About the album
On one hand, there is the great tradition of jazz, its compact academic virtuosity, the unmitigated, high demand, which sets this style apart and uplifts its listeners. On the other hand, there is the urgent desire of many young musicians to get the upper hand, find their place with their art in the present, absorb contemporary influences and fire the enthusiasm of a new generation for this supposedly outmoded genre. The trombonist Max von Einem succeeds in this balancing act between the past and the future as hardly any other musician in Germany today. "I can't stand all of this narrow-minded thinking," the 28 year old clearly stated his dislike of any type of purism. For the fair-haired musician born in Münster and currently living in Cologne, however, this means not only the dogmas of the notorious jazz police, but also such people who want to be hip at any price and put the classical values of jazz permanently in a trashy corner or smile condescendingly at it as old-fashioned. "Jazz has never been old-fashioned," von Einem stated in a passionate statement in favor of "his music". "Many great concepts are based on swing and wind instrument sections, and DJs sample the songs of great jazz legends. Jazz has something that can prove to be fruitful for every other style."
Max von Einem should know it. In his "main job", he has played the trombone in Heavytones, the combo similar to a big band on Stefan Raab's long-time, popular television show TV Total during the week since January 2013. In the rest of his time, he has been involved in his refreshingly undogmatic quartet Einem.Art since 2011: very successfully in both cases. The fair-haired guy, who studied trombone under Bart van Lier at Folkwang College as well as under Henning Berg at Cologne Music College and has played in the WDR Big Band, Frida Gold, Sunday Night Orchestra, Blassportgruppe Südwest and Mardi Gras.BB, already won the Sparda Jazz Award with Einem.Art against top-rate competitors. Since that time, the lively combo with pianist and composer Lucas Leidinger as well as the two Columbian childhood friends Juan Camilo Villa (bass) and Rodrigo Villalon (drums) have provided a refreshingly different color in the German jazz club scene with their debut album "Lamara" in the renowned "Jazz thing Next Generation" series. An elegantly flowing trombone floats optionally above the swinging-sparkling piano, which alternates with hard keyboard passages and is drawn by the driving bass and the grooving drumming into a strong undertow of polished loops and electronic effects. It is not a question of cheap, populist tricks, but instead of clever and passionate sound constructs that touch upon the infinite cosmos of improvisation as well as the colorful world of sound of funk, rock or the surroundings.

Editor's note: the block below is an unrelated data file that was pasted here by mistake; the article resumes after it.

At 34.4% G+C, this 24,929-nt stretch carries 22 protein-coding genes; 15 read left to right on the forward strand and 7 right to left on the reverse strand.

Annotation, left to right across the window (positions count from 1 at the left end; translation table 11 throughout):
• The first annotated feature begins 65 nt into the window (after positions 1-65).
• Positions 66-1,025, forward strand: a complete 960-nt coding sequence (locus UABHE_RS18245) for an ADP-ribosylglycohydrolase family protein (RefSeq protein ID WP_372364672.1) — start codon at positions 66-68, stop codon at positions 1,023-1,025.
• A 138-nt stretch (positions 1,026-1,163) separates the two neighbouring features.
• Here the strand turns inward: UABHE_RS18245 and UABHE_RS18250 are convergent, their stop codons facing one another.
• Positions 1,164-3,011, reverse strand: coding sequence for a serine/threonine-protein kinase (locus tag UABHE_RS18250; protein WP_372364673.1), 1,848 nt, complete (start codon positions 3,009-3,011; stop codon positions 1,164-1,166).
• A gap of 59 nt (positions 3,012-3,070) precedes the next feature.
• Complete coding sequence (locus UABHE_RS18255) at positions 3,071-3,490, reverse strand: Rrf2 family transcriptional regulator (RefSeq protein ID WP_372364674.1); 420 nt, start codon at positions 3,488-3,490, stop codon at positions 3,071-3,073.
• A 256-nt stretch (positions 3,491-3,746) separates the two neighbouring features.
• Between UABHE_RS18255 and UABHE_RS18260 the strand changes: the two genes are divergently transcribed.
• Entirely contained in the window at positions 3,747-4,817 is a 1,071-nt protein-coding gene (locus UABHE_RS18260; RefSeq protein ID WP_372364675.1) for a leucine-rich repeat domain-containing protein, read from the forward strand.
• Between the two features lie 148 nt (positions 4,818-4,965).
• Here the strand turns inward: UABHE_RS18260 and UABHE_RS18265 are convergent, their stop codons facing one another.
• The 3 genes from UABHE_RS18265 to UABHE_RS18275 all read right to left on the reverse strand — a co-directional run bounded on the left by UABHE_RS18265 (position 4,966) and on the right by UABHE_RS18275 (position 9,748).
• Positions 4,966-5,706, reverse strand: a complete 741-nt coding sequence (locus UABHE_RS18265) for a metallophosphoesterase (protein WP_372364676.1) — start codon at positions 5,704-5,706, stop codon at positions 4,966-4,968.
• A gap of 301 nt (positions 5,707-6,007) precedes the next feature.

"There is so much interesting music floating around," Max von Einem said, who remembered a former roommate in naming the CD title, who once fondly gave him the humorous nickname "Lamara-Max". As godfather of such an approach, the trombonist is in best company with two prominent German musicians. Albert Mangelsdorff during his life and now Nils Wogram care little for boundaries, but instead always considered themselves adventurers who continually expanded their own musical horizon. Of course, the respective orientations are completely different. However, Einem.Art goes its own way consistently and provides stories to listen to and material to dance to at the same time. This is how current music should sound, which goes beyond the label "jazz" in 2015. Just the next generation.